Role of women, diversity in unity among issues debated at synod

Several women participating in the Synod of Bishops on the family said they are encouraged that their views are not only respected but included in the discussions taking place.

"It's not just a feeling," said Moira McQueen, director of the Canadian Catholic Bioethics Institute. "Many of the things that we have said are included in the reports. I am very happy that more women are being included, but once inside the actual meeting, I don't feel any distinct separation."

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Several synod participants spoke to the press Oct. 13 during a Vatican briefing. Speaking alongside McQueen were Therese Nyirabukeye, a Rwandan who works for the African Federation of Family Action, and Benedictine Abbot Jeremias Schroder, president of the Benedictine Congregation of St. Ottilien.

Although both McQueen and Nyirabukeye said they felt included in the various discussions taking place at the synod, Abbot Schroder said he had hoped for a greater presence of women religious. He confirmed that a request was made by the men's Union of Superior Generals to give half of their 10 places to representatives of the women's religious orders. After a meeting with the secretariat of the synod, the women were given three places, although they do not have a vote like their male peers do.

"There is a small recognition that women religious must be present," he said. "I had hoped that those nuns, who are involved in so many apostolates of the family, would be a much greater presence than it is currently."

The three synod participants also were asked about the synod discussions on diversity in unity and about sensitive issues such as allowing divorced and civilly remarried couples to receive Communion or pastoral ministry to homosexual men and women. 

Abbot Schroder said he counted about 20 speeches in favor of dealing with those issues at a regional level and only about two or three bishops who spoke against it, maintaining that the unity of the universal church must remain intact. However, he also said that there have been no votes on concrete propositions, thus "it's a bit difficult to ascertain with precision the mind of the assembly."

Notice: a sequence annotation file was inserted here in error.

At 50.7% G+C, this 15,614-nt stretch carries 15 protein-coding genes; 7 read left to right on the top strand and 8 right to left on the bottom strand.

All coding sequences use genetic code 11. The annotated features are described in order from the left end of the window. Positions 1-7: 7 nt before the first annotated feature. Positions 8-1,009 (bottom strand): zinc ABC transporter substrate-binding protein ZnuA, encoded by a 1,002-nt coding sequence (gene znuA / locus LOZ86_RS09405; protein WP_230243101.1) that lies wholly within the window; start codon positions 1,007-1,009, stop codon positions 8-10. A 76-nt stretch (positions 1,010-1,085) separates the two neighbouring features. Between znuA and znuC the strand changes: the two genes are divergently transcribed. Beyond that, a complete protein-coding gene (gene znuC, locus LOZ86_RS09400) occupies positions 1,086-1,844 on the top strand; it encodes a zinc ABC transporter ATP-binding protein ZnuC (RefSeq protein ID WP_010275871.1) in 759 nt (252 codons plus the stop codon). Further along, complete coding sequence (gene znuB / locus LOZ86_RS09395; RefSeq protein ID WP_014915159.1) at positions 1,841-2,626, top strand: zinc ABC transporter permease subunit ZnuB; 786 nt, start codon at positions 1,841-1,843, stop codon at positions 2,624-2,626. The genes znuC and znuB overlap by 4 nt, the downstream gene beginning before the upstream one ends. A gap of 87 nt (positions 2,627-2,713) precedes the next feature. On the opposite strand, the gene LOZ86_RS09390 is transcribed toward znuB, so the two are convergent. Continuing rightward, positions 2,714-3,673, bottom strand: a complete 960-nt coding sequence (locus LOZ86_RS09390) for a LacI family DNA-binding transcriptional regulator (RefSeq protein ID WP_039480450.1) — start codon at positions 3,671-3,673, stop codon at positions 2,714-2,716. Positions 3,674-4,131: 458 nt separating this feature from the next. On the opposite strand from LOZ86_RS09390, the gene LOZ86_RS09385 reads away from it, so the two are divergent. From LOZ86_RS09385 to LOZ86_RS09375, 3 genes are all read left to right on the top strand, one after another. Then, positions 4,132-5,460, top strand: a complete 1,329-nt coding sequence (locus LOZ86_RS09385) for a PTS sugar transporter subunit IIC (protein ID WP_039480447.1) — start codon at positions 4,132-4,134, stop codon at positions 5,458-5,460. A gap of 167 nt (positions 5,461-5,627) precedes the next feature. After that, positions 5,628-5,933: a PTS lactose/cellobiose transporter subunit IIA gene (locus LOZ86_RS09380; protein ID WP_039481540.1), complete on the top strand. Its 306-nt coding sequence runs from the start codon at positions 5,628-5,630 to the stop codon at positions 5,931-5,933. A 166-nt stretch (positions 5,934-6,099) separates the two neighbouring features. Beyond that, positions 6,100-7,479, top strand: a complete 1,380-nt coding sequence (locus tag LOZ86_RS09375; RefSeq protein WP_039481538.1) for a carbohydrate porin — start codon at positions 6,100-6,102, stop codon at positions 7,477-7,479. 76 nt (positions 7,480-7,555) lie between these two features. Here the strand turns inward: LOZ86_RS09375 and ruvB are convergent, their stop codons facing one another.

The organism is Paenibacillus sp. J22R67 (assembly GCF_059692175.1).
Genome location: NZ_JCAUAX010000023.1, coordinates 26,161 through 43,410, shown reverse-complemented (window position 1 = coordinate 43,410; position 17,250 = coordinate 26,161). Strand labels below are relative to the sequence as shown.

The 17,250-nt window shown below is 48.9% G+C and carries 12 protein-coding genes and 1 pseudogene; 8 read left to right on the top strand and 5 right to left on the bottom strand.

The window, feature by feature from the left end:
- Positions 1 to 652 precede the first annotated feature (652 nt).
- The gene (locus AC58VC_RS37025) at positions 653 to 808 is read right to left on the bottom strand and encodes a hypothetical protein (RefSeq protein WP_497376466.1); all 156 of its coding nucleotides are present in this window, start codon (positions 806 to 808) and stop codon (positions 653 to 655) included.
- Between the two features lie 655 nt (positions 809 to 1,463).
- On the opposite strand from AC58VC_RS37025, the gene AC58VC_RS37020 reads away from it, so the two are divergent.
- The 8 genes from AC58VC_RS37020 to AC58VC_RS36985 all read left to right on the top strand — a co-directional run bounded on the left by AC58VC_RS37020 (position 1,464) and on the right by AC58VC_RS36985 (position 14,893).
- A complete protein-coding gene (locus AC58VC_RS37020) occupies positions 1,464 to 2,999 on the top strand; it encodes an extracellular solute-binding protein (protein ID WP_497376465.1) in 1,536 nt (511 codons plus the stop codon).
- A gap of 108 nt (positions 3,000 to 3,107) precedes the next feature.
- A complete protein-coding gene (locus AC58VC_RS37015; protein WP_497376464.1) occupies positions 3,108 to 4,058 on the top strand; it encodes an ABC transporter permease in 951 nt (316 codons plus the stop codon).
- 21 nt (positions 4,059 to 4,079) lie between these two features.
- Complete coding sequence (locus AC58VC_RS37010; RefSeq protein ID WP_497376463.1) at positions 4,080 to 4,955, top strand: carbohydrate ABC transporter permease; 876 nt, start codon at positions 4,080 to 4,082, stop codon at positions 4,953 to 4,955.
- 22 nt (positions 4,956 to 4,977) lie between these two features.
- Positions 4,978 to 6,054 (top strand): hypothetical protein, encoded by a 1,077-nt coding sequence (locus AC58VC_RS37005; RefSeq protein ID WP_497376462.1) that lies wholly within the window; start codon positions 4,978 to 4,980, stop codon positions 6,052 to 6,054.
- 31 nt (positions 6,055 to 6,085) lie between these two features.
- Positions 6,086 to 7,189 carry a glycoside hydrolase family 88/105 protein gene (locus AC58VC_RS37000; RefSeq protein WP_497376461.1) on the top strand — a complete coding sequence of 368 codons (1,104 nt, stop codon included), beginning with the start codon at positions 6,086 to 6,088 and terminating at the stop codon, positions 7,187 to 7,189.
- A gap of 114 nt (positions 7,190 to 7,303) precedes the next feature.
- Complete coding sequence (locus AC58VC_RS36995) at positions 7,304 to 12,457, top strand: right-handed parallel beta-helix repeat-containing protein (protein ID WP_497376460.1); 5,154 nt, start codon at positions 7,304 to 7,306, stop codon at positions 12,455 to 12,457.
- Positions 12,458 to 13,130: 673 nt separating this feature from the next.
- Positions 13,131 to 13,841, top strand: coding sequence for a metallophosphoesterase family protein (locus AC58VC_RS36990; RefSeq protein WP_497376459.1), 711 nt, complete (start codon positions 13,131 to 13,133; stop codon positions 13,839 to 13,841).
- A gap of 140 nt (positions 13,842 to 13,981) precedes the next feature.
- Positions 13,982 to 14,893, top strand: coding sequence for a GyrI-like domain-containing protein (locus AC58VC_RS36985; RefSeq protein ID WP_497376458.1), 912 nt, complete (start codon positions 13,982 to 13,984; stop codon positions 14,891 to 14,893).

"I'm from Germany and the issue of divorced and remarried people or (people who are) divorced and living in a stable union with children is felt very strongly and very broadly in the German Catholic public," he said. "It seems to be much less of a concern elsewhere."

Local pastoral solutions also may be the answer to addressing issues that different cultures view differently, such as the acceptance of homosexuality, he said.

"The social acceptance of homosexuality is culturally very diverse, and that also seems to me to be an area where bishops' conferences should be allowed to formulate pastoral responses that are in tune with what can be preached and announced and lived in a prayerful context," he said. 

While agreeing that certain issues may be better or more easily dealt with locally, both McQueen and Nyirabukeye said the church also must look at the risks of allowing pastoral solutions at a regional level.

"Personally speaking, I believe that on one hand, it is better and positive to have this diversity, but on the other hand, I think there are some doctrinal aspects that should be maintained," Nyirabukeye said.

"This is a very delicate issue," she said, "and the synod fathers should examine it and then within the church they should really take time to better study and analyze all the consequences and concrete applications of it."

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